Ever wonder who made the components for your computer? Chances are it was underpaid women working in semi-legal conditions and living in squalid shantytowns along the US-Mexico border. Juarez is one of these towns, where basics such as sewage and clean water are inadequate, and anyone who speaks out is likely to be silenced. Since 1993, 800 women and girls have disappeared in Juarez. Nuestras Hijas de Regreso a Casa (Bring Our Daughters Home) is an organization of the families of the disappeared. When they called for international support earlier this year, they found unexpected solidarity with cyberfeminist and hactivist groups. On August 14, Undercurrents, Electronic Disturbance Theater, Desktop Theater, Women in Black and Las Viejas Escandalosas supported a street march with an online petition, chatroom protests and a Floodnet action. And during November, art actions are taking place in Mexican newspapers, Mexico City, Juarez and Los Angeles. These have contributed to increased media attention and global awareness of the issue. Show your support by reading and signing the petition at http://www.PetitionOnline.com/JUAREZ/petition.html. - Helen Varley Jamieson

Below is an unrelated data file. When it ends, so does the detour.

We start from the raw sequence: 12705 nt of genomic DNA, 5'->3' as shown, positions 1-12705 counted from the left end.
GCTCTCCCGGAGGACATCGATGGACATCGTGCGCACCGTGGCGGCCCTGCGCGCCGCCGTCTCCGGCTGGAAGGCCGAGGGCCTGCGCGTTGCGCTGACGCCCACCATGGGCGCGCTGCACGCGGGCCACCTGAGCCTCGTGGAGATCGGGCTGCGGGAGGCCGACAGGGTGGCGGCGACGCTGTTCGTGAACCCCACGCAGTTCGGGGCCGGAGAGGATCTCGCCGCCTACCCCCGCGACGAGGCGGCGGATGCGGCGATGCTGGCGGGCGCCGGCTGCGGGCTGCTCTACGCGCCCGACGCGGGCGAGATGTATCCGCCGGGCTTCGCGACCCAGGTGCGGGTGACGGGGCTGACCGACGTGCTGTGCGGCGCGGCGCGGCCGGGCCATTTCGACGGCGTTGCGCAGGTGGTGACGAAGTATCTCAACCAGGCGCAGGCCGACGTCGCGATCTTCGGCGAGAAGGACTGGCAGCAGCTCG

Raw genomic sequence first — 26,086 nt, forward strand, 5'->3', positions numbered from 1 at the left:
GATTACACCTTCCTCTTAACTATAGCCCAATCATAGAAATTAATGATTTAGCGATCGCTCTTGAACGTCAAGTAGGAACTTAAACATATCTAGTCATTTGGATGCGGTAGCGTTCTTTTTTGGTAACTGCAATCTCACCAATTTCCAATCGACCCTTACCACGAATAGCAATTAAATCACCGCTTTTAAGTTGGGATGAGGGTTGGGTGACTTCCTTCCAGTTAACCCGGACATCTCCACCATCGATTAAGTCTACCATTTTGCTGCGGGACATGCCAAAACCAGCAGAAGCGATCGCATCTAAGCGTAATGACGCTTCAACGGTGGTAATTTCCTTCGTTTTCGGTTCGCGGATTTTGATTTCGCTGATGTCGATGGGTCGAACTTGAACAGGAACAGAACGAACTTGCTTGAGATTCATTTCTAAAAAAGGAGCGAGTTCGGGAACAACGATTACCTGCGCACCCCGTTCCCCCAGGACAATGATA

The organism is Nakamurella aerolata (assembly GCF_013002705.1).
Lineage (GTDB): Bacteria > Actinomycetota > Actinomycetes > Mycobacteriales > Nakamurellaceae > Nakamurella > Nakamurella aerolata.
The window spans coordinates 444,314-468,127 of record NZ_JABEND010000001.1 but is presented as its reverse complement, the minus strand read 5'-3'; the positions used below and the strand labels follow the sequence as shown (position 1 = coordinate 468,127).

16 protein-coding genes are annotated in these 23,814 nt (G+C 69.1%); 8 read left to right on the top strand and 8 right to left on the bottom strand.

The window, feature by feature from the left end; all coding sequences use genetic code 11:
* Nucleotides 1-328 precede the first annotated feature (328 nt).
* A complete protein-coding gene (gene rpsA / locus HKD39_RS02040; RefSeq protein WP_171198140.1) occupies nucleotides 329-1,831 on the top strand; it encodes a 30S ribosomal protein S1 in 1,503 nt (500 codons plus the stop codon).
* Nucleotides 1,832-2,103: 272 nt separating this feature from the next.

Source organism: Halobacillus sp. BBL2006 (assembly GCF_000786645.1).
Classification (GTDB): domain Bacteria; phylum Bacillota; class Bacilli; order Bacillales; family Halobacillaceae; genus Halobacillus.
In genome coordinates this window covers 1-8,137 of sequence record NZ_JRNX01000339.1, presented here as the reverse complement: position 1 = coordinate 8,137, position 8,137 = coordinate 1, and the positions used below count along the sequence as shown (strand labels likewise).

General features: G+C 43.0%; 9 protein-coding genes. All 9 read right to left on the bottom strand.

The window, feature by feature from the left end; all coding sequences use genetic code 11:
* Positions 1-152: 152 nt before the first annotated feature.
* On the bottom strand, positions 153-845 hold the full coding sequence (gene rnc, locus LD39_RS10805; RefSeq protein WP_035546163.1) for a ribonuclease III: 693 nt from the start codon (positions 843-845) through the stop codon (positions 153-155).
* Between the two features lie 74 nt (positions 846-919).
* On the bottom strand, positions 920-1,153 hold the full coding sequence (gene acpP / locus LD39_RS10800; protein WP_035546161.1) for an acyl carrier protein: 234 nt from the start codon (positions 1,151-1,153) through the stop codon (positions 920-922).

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by Rhizome on Oct 30th, 2014
by Michael Connor on Oct 20th, 2014